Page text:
Why “Foreignism”? Why not “Khmer-ism”?

This picture shows a Cambodian flag placed at the Independent Monument in Phnom Penh on September 17, 2012. AFP PHOTO/ TANG CHHIN SOTHY
  • Lim Tola
  • February 17, 2020 8:31 AM

Khmer people should take more pride in their language, their culture and their heritage.  

Phnom Penh: Centuries earlier, the Khmer race was a race of glory and fame. The ancient Khmers did what the neighboring nations could only dream of; constructing gigantic, sophisticated systems of cities and temples. A civilization that produced many of the cultural legacies that still survive today. The Khmer race was idolized, respected and followed by many, however, things have changed over the course of history. Many of Khmers seem to have lost both interest and belief in the “Khmer-ism” that was so respected in the past. So what changed? 

In the old age, prosperity was enjoyed throughout many aspects of Khmer society, from economic to politics and culture. Sometimes later, civil wars broke out and the invasion from the outsiders somehow dragged the Khmer kingdom down and slowly reduced its influence and power bit by bit. The outsiders began to show dominance. This gradual reduction in power has led some Khmer people to give up their belief in themselves, and they started to view the outsiders as more compatible, and more advanced than themselves. The emergence of this ideology has been coined as “Foreignism” by those who have studied this phenomenon.

Even though we often narrow our view to that period following the 1990s, we can clearly observe the mentality and the emotion regarding the appreciation of foreign things more than that of the things that belong to Khmer culture. Products with foreign names written in foreign languages have ended up being more popular and more recognizable than the products that bear Khmer names. Businesses with foreign names tend to attract more customers than their Khmer counterparts. Schools with foreign titles have a better chance of attracting more students than schools which host Khmer names. You get the idea. Some Khmer people believe that the foreigners are more intelligent than themselves, even though the signs and the level of education available to each indicates that they are similar or the same in terms of knowledge. Some foreign mindsets are thought to be better than the Khmer alternatives. Some foreign achievements are valued higher than the achievements of the Khmer.  In some cases, the Khmer themselves do not even want to value their own achievements. 

The mindset of Foreignism does not only occur in public places, but it also finds itself thriving inside the mindset of each unit within society; the households. Bestowing upon children a foreign name has become a sort of trend. The valuable and meaningful national names are being steadily forgotten over time. Foreign languages have become the fundamental way of communicating inside the house. The choice of purchasing foreign products over the local ones, foreign medical checkups over the medical checkups done by Khmer staff, foreign cuisine favored over Khmer cuisine, foreign equipment presumed to be better quality than the locally made equivalents. In short, people believing in Foreignism are losing the belief in “what their own nation could offer”.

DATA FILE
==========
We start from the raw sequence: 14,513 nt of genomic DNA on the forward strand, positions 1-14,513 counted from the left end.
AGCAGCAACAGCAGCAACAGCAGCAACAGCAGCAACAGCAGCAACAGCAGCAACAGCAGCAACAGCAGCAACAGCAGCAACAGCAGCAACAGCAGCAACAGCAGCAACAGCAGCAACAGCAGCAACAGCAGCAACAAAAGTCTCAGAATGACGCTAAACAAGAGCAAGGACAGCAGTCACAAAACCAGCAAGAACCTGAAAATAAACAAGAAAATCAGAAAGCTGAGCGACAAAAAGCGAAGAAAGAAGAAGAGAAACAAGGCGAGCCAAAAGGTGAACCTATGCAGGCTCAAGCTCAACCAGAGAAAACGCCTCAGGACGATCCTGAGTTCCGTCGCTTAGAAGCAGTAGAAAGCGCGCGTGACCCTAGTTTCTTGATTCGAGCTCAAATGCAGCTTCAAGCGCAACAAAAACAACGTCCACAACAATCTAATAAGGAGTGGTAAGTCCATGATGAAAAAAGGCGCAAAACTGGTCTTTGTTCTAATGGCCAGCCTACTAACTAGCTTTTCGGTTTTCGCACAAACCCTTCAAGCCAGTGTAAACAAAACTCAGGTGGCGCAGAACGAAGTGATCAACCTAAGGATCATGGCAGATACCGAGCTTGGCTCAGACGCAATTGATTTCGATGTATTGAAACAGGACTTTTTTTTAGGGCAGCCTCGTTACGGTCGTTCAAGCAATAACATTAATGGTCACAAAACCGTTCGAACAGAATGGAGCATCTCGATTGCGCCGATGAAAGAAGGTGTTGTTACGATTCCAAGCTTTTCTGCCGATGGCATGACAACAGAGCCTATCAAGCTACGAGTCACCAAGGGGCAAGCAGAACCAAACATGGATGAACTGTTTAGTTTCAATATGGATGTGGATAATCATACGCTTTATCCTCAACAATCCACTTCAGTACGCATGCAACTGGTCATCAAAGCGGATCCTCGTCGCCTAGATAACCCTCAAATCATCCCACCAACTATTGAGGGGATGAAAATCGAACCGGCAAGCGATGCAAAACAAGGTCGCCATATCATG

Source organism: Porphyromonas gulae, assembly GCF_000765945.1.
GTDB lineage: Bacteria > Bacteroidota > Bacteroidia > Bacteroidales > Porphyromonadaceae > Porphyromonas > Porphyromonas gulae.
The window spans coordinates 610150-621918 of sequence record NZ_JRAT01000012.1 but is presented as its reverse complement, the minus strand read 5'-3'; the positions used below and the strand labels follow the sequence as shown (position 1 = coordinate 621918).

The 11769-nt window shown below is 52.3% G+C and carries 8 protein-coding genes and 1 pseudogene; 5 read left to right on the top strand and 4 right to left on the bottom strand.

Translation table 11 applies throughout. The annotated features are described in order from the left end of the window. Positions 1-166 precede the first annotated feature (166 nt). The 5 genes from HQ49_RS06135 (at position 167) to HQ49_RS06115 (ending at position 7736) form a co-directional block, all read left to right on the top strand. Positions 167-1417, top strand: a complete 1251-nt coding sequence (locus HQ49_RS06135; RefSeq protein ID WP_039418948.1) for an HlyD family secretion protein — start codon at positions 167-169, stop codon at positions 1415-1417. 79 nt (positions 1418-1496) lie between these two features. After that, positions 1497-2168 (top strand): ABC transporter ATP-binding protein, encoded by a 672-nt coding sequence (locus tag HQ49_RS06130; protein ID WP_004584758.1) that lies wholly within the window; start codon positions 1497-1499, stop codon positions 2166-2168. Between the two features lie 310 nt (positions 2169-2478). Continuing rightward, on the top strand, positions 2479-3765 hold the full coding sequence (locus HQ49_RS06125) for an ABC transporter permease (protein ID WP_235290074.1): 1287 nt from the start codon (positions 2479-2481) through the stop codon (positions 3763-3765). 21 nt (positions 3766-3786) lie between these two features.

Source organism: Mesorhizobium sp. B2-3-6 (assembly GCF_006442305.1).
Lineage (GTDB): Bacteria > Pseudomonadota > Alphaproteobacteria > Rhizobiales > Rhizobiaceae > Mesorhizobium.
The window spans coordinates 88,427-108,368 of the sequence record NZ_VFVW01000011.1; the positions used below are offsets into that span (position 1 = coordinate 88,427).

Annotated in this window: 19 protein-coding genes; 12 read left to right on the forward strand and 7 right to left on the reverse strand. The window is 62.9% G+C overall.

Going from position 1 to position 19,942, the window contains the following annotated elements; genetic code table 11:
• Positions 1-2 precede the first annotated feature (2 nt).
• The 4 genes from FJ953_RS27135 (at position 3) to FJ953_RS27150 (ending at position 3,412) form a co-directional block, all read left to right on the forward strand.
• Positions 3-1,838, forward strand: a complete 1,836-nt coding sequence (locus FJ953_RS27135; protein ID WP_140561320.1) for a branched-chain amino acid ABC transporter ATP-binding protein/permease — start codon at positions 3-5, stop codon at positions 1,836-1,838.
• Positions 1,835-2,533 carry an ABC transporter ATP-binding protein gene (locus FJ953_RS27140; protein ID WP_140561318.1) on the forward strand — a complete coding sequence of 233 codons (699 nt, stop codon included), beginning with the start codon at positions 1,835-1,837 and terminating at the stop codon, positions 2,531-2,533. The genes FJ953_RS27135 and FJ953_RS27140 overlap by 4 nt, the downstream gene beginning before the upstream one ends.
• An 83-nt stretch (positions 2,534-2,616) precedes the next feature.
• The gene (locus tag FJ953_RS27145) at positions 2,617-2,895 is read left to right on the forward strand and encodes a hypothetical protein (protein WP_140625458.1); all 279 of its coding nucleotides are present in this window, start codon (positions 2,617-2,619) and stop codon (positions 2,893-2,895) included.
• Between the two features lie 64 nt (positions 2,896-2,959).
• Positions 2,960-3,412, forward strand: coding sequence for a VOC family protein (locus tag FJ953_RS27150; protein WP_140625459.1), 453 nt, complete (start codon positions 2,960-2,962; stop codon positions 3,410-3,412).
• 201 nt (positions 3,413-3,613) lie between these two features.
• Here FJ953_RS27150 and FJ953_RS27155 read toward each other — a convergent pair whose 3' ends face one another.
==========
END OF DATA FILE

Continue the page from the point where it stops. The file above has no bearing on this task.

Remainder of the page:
In reality, people with this mindset cannot be blamed for what they think, particularly during a period when the local products are simply not good or capable enough to serve the market and compete with their rivals from across the borders. This incapability further weakens the people’s desire to put trust in local achievements. This is the reality and it is reasonable enough not to be conflicted. But the question is, should the Khmer people really want to go on valuing foreign achievements over their own until the end of time?

As per the laws of nature, permanence is an impossibility. In the context that is mentioned above, Khmer people can start switching their perspective to allow more room for the appreciation and support of Khmer-ism. First, the Khmer service providers have to bring about improvements. Second, the Khmer service providers have to include a sense of Khmer-ism into their services or products to generate a sense of ownership and pride. Third, the Khmer manufacturers should implement the usage of local names, put simply, we have to value Khmer names on Khmer products. Fourth, Khmer consumers should value products that showcase the Khmer identity, and is finally able to let go of the idea that Khmer products are always inferior toward the foreign products. The Khmer can be as capable as foreigners. The Khmer people can lead just as well as foreigners. 

In summary, for the pride of Khmer, the Khmer people have to think, do and support what belongs to us. The Khmer people have to think and make it happen. Praise on what we have brought into existence. The younger Khmer generation have to thrive more on the idea of “Khmer-ism” and slowly, but surely allow the idea of Foreignism to fade away over time. Yet, we can allow some aspect of foreignism to be maintained on what we, the Khmer, still lack behind and, at the very same time, avoid the close-mindedness that always expresses the unconditional superiority of foreign ideology and achievements. To be fair, we will never forget the good points that have been achieved by foreigners as well. 


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